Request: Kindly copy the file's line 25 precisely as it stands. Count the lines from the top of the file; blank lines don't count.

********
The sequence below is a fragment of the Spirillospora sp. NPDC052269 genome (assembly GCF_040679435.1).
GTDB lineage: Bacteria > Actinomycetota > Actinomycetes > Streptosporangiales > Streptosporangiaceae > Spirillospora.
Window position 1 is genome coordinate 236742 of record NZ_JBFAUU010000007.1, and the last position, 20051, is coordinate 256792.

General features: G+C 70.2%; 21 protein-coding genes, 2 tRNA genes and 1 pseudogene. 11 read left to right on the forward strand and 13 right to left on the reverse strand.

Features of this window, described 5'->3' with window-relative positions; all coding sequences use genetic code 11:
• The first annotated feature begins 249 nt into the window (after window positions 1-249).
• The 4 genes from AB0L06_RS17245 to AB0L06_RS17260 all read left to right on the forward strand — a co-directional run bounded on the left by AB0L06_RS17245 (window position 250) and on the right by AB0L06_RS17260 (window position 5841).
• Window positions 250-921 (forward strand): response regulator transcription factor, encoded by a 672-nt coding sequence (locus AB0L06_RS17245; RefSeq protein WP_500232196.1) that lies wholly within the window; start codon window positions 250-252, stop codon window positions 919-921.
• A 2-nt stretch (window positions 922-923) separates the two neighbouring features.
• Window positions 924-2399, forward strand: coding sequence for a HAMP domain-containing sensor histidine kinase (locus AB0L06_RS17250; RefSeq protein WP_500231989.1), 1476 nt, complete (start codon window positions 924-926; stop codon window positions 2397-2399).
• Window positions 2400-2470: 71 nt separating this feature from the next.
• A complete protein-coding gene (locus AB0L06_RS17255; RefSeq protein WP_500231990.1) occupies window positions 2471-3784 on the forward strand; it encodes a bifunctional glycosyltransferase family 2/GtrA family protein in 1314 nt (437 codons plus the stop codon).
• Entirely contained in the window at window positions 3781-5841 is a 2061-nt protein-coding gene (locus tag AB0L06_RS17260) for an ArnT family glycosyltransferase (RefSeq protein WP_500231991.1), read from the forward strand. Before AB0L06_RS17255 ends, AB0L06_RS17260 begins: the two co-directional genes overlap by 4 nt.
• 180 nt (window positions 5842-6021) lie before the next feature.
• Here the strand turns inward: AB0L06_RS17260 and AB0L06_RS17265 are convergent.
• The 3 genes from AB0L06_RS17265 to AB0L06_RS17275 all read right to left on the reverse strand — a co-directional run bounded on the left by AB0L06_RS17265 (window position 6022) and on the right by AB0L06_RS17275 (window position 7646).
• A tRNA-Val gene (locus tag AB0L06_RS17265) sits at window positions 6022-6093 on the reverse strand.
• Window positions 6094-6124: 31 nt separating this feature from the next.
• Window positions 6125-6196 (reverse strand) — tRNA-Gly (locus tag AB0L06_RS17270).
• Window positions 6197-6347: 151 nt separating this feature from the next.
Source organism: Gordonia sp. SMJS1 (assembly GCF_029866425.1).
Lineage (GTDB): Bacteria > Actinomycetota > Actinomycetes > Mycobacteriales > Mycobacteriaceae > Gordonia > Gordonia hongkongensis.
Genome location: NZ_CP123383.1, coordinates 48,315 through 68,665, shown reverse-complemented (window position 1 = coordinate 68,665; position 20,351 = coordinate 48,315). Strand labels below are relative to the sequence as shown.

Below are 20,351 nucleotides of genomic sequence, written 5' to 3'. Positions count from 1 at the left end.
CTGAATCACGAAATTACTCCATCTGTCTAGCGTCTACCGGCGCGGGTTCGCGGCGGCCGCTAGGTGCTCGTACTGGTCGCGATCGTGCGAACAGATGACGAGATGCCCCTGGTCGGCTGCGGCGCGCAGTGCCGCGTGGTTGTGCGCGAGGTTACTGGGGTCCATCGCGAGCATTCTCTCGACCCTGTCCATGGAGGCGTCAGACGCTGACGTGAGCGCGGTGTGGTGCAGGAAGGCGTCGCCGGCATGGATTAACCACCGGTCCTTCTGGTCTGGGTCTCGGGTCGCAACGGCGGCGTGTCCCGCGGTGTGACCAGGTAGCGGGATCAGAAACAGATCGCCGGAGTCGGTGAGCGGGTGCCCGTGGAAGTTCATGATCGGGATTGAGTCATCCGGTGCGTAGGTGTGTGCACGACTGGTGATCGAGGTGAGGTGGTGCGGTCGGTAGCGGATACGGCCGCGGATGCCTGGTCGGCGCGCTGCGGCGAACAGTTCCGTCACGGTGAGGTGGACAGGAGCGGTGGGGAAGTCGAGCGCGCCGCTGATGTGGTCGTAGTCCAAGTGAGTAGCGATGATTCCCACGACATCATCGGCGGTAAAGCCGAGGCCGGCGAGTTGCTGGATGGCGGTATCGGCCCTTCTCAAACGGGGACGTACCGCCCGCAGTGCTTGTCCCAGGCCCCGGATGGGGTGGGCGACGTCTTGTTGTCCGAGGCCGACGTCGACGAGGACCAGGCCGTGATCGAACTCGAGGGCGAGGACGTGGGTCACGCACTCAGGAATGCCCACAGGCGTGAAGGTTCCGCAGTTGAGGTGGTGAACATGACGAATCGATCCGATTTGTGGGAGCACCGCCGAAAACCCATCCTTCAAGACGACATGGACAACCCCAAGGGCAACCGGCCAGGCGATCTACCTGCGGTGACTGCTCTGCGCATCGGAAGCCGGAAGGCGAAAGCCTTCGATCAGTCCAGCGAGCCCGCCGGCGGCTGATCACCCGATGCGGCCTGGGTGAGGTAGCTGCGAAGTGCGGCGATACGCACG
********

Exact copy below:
CTGAATCACGAAATTACTCCATCTGTCTAGCGTCTACCGGCGCGGGTTCGCGGCGGCCGCTAGGTGCTCGTACTGGTCGCGATCGTGCGAACAGATGACGAGATGCCCCTGGTCGGCTGCGGCGCGCAGTGCCGCGTGGTTGTGCGCGAGGTTACTGGGGTCCATCGCGAGCATTCTCTCGACCCTGTCCATGGAGGCGTCAGACGCTGACGTGAGCGCGGTGTGGTGCAGGAAGGCGTCGCCGGCATGGATTAACCACCGGTCCTTCTGGTCTGGGTCTCGGGTCGCAACGGCGGCGTGTCCCGCGGTGTGACCAGGTAGCGGGATCAGAAACAGATCGCCGGAGTCGGTGAGCGGGTGCCCGTGGAAGTTCATGATCGGGATTGAGTCATCCGGTGCGTAGGTGTGTGCACGACTGGTGATCGAGGTGAGGTGGTGCGGTCGGTAGCGGATACGGCCGCGGATGCCTGGTCGGCGCGCTGCGGCGAACAGTTCCGTCACGGTGAGGTGGACAGGAGCGGTGGGGAAGTCGAGCGCGCCGCTGATGTGGTCGTAGTCCAAGTGAGTAGCGATGATTCCCACGACATCATCGGCGGTAAAGCCGAGGCCGGCGAGTTGCTGGATGGCGGTATCGGCCCTTCTCAAACGGGGACGTACCGCCCGCAGTGCTTGTCCCAGGCCCCGGATGGGGTGGGCGACGTCTTGTTGTCCGAGGCCGACGTCGACGAGGACCAGGCCGTGATCGAACTCGAGGGCGAGGACGTGGGTCACGCACTCAGGAATGCCCACAGGCGTGAAGGTTCCGCAGTTGAGGTGGTGAACATGACGAATCGATCCGATTTGTGGGAGCACCGCCGAAAACCCATCCTTCAAGACGACATGGACAACCCCAAGGGCAACCGGCCAGGCGATCTACCTGCGGTGACTGCTCTGCGCATCGGAAGCCGGAAGGCGAAAGCCTTCGATCAGTCCAGCGAGCCCGCCGGCGGCTGATCACCCGATGCGGCCTGGGTGAGGTAGCTGCGAAGTGCGGCGATACGCACG